Praise the Lord with me, my friends—a new life has begun! Late last night, our middle daughter came to us and said she wanted to be baptized. Her heart has pondered this decision for quite some time. She has done lots of bible reading on her own and asked us to explain sin, baptism, and… Continue reading A New Life Has Begun!
This week officially kicks off our summer vacation! My kids are both elated and scared—elated to be done with early mornings and rushed evenings; scared to lose touch with close friends and favorite teachers. I’ve been working on connecting with parents of friends and getting teachers’ addresses so we can all stay in touch. Even… Continue reading Three Ways to Thrive This Summer
As our car pulled out of the church parking lot on Sunday, all five of us spotted a cloud of smoke billowing on the distant horizon. My oldest daughter’s voice rose in panic from the backseat. “Do you think our house is on fire?!” My husband, in his calm reassuring manner, replied, “No, honey, it’s… Continue reading If You Worry About It, You Can Pray About It
We take so much care with driver’s training, yet so little care with technology training. Our electronic devices provide children access to one of the most powerful and dangerous tools of our age—the internet. Occasionally, we are lulled into a false belief that parental controls will prevent our children from being “one of those kids”—those who post inappropriate pictures, suffer from bullying, or get lured away by predators.
We never like to address the inconveniences of parenting. We don’t like to tell expecting moms and dads, “Sleep now, because you won’t be sleeping for the next few years.” Or, “Enjoy that pre-baby vacation because it’ll be awhile before vacations are relaxing.” It all sound so “glass-half-empty,” doesn’t it? Here’s the reality: Raising children is inconvenient, but it’s the opportunity of a lifetime. When the Lord blesses us with children through adoption or birth, He has entrusted a young soul into our care for teaching, training, and affection. Your plans are going to be interrupted, and at what seems like the worst moments! How do we react to these interruptions?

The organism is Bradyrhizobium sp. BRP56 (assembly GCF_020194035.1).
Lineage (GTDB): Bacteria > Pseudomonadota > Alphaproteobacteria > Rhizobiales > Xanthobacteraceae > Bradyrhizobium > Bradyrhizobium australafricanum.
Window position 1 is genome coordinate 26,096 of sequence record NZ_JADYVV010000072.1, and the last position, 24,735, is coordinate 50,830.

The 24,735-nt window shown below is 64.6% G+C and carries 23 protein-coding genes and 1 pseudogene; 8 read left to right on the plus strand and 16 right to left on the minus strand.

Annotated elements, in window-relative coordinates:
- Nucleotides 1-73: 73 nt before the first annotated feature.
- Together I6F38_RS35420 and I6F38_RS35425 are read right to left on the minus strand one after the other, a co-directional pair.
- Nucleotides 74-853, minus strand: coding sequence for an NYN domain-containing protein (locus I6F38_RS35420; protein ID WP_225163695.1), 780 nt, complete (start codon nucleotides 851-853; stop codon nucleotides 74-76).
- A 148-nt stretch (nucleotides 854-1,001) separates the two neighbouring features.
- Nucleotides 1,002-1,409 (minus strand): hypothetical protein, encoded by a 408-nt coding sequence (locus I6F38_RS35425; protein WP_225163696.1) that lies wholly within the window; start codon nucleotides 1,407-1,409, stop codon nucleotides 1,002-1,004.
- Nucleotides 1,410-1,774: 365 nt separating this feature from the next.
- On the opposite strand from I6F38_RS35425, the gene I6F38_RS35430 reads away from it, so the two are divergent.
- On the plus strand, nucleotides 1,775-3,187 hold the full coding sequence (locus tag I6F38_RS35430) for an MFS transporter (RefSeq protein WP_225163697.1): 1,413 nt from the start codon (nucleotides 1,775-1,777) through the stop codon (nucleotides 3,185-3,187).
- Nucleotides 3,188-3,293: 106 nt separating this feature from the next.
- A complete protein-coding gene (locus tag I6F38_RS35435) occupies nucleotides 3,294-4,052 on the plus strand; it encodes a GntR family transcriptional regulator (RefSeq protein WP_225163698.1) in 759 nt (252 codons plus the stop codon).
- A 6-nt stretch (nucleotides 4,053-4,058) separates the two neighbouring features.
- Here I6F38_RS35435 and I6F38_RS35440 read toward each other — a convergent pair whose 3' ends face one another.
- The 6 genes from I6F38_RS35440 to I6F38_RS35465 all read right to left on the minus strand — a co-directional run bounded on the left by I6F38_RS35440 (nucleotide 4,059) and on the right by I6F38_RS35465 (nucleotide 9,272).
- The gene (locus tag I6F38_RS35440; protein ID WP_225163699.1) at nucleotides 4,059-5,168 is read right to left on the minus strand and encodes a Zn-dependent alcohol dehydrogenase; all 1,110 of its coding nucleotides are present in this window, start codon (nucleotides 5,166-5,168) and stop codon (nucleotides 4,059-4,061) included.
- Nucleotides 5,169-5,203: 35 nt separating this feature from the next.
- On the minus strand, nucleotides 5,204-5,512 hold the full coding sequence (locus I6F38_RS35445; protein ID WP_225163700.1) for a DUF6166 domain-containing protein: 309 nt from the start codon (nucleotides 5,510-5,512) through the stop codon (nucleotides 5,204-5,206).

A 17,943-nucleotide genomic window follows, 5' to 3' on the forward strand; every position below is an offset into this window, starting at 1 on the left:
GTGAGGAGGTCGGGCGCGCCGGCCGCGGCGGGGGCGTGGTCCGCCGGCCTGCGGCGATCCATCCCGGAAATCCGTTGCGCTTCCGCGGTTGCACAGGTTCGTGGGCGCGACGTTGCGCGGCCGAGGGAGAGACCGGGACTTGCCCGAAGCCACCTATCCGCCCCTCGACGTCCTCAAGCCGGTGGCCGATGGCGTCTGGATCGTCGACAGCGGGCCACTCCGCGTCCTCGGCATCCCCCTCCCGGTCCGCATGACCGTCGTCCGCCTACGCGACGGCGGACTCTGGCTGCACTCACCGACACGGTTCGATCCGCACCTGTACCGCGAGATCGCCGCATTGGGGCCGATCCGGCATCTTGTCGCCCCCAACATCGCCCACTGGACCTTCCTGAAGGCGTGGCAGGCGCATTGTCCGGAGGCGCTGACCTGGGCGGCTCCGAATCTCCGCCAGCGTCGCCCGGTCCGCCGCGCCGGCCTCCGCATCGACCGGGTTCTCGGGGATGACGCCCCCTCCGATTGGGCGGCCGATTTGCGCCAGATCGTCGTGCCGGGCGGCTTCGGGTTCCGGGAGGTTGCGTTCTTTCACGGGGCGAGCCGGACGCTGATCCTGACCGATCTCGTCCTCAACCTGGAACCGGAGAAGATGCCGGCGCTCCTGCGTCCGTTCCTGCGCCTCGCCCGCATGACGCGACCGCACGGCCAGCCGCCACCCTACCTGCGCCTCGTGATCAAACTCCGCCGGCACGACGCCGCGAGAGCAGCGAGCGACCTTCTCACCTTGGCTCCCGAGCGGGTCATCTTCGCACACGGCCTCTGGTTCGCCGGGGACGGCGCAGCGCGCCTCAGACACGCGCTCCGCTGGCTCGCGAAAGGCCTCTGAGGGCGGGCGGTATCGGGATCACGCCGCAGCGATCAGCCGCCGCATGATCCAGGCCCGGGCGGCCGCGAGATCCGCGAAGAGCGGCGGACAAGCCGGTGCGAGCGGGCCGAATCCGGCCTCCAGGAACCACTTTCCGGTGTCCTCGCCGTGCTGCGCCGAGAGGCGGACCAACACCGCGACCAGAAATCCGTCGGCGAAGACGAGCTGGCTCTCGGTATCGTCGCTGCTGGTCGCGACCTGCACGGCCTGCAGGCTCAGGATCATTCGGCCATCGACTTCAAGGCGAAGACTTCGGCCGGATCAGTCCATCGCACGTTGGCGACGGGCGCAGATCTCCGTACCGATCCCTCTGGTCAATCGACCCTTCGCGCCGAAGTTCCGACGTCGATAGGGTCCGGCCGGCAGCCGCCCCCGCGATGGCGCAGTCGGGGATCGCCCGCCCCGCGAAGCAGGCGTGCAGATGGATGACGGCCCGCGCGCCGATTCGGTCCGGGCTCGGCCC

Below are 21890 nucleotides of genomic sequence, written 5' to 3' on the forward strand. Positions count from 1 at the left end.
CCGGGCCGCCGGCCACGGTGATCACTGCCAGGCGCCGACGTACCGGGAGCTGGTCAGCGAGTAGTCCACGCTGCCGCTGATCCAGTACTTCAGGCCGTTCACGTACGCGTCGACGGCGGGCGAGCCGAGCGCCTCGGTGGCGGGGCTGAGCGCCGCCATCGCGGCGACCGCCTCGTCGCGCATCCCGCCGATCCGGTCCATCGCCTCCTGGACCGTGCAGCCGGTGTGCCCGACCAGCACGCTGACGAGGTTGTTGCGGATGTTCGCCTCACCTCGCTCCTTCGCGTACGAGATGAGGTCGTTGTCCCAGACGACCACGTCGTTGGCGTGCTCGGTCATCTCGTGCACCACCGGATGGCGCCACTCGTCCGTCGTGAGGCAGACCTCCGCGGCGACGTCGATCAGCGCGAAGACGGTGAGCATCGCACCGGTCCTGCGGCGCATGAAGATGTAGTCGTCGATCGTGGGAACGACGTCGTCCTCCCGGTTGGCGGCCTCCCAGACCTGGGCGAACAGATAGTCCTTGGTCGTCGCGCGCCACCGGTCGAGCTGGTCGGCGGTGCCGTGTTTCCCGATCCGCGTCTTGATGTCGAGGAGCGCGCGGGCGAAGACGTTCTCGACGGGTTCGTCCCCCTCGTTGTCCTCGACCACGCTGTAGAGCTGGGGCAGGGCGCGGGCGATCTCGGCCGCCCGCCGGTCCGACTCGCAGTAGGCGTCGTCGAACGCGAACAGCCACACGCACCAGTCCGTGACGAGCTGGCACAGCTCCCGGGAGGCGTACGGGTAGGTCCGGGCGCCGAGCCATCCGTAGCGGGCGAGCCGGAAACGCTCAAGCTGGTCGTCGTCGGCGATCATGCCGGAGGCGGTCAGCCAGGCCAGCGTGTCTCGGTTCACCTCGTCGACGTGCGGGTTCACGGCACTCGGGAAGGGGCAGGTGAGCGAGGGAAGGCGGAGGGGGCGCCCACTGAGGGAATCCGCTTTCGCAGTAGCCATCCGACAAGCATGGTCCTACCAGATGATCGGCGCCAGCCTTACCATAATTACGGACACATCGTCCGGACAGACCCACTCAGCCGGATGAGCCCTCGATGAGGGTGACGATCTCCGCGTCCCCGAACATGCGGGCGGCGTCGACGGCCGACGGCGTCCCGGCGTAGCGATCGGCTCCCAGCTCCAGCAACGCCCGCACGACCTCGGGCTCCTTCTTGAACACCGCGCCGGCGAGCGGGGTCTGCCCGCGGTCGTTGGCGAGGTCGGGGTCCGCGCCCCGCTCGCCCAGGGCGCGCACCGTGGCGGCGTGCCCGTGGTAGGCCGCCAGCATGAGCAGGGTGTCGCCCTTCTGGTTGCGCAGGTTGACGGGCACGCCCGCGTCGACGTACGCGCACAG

If you don't have any major plans this evening (or Thursday), it would be worth your time to go out and see Kirk Cameron's new film "Connect.": https://www.youtube.com/watch?v=Hiltak3hsZc This movie covers how the digital age is affecting our children and provides insight into how we can equip and protect them. Today's parents grew up with… Continue reading Do You Have a Cell Phone? Does Your Child? Here’s a Film You Need to Watch.
"Mom, I need to get a zipper binder and headphones." "Dad, my teacher said my pencil box isn't big enough. I need another one" "Mom, I have to have a zipper binder too." My head was spinning. It was only the first week of school, and on top of the lengthy list of supplies we'd… Continue reading What Our Children Need Most
So many families have no choice but to be dual-income. With the cost of living rising faster than wages and divorce rates elevated, many parents are unable to volunteer in their kids' classes. Some parents have to put their kids into after-school care with people they don't know all that well. Homeschool parents also get overwhelmed, particularly if they have children with developmental, physical or behavioral disorders. Grandparents, retired from full-time work, can play a valuable role in the lives of their grandchildren while providing some much needed help for their children.
Connecting with our children is vital. Connecting our children with God is paramount. Books supply a comfortable entry point to discuss uncomfortable topics and provide a context for the consequences of bad behavior.
As we press through August and into the fall, we will see frequent signs that school is back in session. Gradually, a few parents will develop a worry line or two. Homeschool moms may find themselves sobbing as perfect lesson plans implode in the face of another autistic episode. Another mom may be quietly sobbing in an empty room as their youngest child moves three or three hundred miles away from home in pursuit of a college degree. A dad may be getting stomach ulcers worrying about the safety of his daughter around all those teenage boys. On top of all the back-to-school changes, these parents are still facing life with all it's pressures and frustrations. Are we sensitive to their needs? Are we reaching out to be supportive? Encouraging? Helpful?